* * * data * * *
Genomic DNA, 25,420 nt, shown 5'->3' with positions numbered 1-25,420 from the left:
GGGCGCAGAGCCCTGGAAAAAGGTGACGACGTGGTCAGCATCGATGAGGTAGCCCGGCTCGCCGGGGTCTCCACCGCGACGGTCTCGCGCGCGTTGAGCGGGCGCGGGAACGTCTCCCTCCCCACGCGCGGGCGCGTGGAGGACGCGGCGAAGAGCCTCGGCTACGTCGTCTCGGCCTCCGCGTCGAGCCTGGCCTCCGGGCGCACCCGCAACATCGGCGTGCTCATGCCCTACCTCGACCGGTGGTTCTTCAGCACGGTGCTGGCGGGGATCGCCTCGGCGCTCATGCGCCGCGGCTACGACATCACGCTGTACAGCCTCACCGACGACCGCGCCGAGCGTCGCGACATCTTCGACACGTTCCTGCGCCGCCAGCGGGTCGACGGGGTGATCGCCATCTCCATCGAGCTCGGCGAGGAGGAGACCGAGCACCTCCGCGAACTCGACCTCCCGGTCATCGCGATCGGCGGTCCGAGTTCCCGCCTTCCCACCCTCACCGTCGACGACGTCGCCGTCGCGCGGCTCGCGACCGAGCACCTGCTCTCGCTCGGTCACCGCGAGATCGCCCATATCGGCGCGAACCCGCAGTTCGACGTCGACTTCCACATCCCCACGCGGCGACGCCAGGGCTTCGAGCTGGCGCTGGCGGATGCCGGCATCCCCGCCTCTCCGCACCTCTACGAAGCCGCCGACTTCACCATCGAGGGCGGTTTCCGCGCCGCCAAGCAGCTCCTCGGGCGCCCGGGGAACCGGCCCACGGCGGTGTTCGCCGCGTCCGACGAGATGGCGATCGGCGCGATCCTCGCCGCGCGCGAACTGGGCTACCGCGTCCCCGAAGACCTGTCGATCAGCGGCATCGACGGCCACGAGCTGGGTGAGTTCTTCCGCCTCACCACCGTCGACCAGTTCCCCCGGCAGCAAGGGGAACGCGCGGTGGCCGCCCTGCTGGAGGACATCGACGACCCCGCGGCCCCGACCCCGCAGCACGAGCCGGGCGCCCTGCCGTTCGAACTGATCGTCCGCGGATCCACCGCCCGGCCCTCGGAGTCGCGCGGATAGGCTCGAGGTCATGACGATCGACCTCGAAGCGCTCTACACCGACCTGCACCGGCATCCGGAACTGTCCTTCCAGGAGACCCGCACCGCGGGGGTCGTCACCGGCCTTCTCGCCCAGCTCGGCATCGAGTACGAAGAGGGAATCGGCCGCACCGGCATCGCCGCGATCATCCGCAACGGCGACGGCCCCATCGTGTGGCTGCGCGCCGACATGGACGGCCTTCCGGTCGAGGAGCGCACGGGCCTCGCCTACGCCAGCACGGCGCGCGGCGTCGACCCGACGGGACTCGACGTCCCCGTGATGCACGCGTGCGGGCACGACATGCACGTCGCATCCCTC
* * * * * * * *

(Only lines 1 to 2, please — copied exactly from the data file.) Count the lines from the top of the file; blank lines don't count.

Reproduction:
Genomic DNA, 25,420 nt, shown 5'->3' with positions numbered 1-25,420 from the left:
GGGCGCAGAGCCCTGGAAAAAGGTGACGACGTGGTCAGCATCGATGAGGTAGCCCGGCTCGCCGGGGTCTCCACCGCGACGGTCTCGCGCGCGTTGAGCGGGCGCGGGAACGTCTCCCTCCCCACGCGCGGGCGCGTGGAGGACGCGGCGAAGAGCCTCGGCTACGTCGTCTCGGCCTCCGCGTCGAGCCTGGCCTCCGGGCGCACCCGCAACATCGGCGTGCTCATGCCCTACCTCGACCGGTGGTTCTTCAGCACGGTGCTGGCGGGGATCGCCTCGGCGCTCATGCGCCGCGGCTACGACATCACGCTGTACAGCCTCACCGACGACCGCGCCGAGCGTCGCGACATCTTCGACACGTTCCTGCGCCGCCAGCGGGTCGACGGGGTGATCGCCATCTCCATCGAGCTCGGCGAGGAGGAGACCGAGCACCTCCGCGAACTCGACCTCCCGGTCATCGCGATCGGCGGTCCGAGTTCCCGCCTTCCCACCCTCACCGTCGACGACGTCGCCGTCGCGCGGCTCGCGACCGAGCACCTGCTCTCGCTCGGTCACCGCGAGATCGCCCATATCGGCGCGAACCCGCAGTTCGACGTCGACTTCCACATCCCCACGCGGCGACGCCAGGGCTTCGAGCTGGCGCTGGCGGATGCCGGCATCCCCGCCTCTCCGCACCTCTACGAAGCCGCCGACTTCACCATCGAGGGCGGTTTCCGCGCCGCCAAGCAGCTCCTCGGGCGCCCGGGGAACCGGCCCACGGCGGTGTTCGCCGCGTCCGACGAGATGGCGATCGGCGCGATCCTCGCCGCGCGCGAACTGGGCTACCGCGTCCCCGAAGACCTGTCGATCAGCGGCATCGACGGCCACGAGCTGGGTGAGTTCTTCCGCCTCACCACCGTCGACCAGTTCCCCCGGCAGCAAGGGGAACGCGCGGTGGCCGCCCTGCTGGAGGACATCGACGACCCCGCGGCCCCGACCCCGCAGCACGAGCCGGGCGCCCTGCCGTTCGAACTGATCGTCCGCGGATCCACCGCCCGGCCCTCGGAGTCGCGCGGATAGGCTCGAGGTCATGACGATCGACCTCGAAGCGCTCTACACCGACCTGCACCGGCATCCGGAACTGTCCTTCCAGGAGACCCGCACCGCGGGGGTCGTCACCGGCCTTCTCGCCCAGCTCGGCATCGAGTACGAAGAGGGAATCGGCCGCACCGGCATCGCCGCGATCATCCGCAACGGCGACGGCCCCATCGTGTGGCTGCGCGCCGACATGGACGGCCTTCCGGTCGAGGAGCGCACGGGCCTCGCCTACGCCAGCACGGCGCGCGGCGTCGACCCGACGGGACTCGACGTCCCCGTGATGCACGCGTGCGGGCACGACATGCACGTCGCATCCCTC